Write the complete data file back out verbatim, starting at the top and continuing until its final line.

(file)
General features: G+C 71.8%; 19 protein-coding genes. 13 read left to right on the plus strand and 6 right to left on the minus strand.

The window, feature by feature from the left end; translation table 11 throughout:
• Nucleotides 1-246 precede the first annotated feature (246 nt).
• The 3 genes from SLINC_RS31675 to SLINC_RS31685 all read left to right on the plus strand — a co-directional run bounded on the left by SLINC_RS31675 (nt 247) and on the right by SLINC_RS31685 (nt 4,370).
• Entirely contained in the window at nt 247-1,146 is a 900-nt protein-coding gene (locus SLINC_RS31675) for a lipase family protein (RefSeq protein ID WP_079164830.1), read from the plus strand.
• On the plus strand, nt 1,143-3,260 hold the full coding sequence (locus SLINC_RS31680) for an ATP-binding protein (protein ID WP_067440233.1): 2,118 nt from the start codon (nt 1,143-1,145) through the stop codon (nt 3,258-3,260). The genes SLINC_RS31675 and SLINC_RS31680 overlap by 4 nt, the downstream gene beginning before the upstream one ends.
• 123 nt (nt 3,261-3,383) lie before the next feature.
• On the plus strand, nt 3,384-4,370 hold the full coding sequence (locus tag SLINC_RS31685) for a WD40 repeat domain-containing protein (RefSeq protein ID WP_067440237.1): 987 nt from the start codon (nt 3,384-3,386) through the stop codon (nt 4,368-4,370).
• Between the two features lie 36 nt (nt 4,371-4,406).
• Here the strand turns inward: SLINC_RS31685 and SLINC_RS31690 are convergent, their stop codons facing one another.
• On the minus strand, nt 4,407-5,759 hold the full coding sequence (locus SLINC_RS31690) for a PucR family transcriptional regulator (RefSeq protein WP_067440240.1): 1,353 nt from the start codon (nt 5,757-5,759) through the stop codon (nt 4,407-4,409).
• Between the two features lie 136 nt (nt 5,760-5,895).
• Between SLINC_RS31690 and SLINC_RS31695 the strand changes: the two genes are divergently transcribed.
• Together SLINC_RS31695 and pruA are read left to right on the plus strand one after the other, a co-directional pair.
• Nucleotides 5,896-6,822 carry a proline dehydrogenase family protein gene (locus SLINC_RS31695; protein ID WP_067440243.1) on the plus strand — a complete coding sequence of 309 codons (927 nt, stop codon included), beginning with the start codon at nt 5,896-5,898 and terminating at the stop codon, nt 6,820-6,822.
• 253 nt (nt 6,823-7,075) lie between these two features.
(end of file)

General features: G+C 71.8%; 19 protein-coding genes. 13 read left to right on the plus strand and 6 right to left on the minus strand.

The window, feature by feature from the left end; translation table 11 throughout:
• Nucleotides 1-246 precede the first annotated feature (246 nt).
• The 3 genes from SLINC_RS31675 to SLINC_RS31685 all read left to right on the plus strand — a co-directional run bounded on the left by SLINC_RS31675 (nt 247) and on the right by SLINC_RS31685 (nt 4,370).
• Entirely contained in the window at nt 247-1,146 is a 900-nt protein-coding gene (locus SLINC_RS31675) for a lipase family protein (RefSeq protein ID WP_079164830.1), read from the plus strand.
• On the plus strand, nt 1,143-3,260 hold the full coding sequence (locus SLINC_RS31680) for an ATP-binding protein (protein ID WP_067440233.1): 2,118 nt from the start codon (nt 1,143-1,145) through the stop codon (nt 3,258-3,260). The genes SLINC_RS31675 and SLINC_RS31680 overlap by 4 nt, the downstream gene beginning before the upstream one ends.
• 123 nt (nt 3,261-3,383) lie before the next feature.
• On the plus strand, nt 3,384-4,370 hold the full coding sequence (locus tag SLINC_RS31685) for a WD40 repeat domain-containing protein (RefSeq protein ID WP_067440237.1): 987 nt from the start codon (nt 3,384-3,386) through the stop codon (nt 4,368-4,370).
• Between the two features lie 36 nt (nt 4,371-4,406).
• Here the strand turns inward: SLINC_RS31685 and SLINC_RS31690 are convergent, their stop codons facing one another.
• On the minus strand, nt 4,407-5,759 hold the full coding sequence (locus SLINC_RS31690) for a PucR family transcriptional regulator (RefSeq protein WP_067440240.1): 1,353 nt from the start codon (nt 5,757-5,759) through the stop codon (nt 4,407-4,409).
• Between the two features lie 136 nt (nt 5,760-5,895).
• Between SLINC_RS31690 and SLINC_RS31695 the strand changes: the two genes are divergently transcribed.
• Together SLINC_RS31695 and pruA are read left to right on the plus strand one after the other, a co-directional pair.
• Nucleotides 5,896-6,822 carry a proline dehydrogenase family protein gene (locus SLINC_RS31695; protein ID WP_067440243.1) on the plus strand — a complete coding sequence of 309 codons (927 nt, stop codon included), beginning with the start codon at nt 5,896-5,898 and terminating at the stop codon, nt 6,820-6,822.
• 253 nt (nt 6,823-7,075) lie between these two features.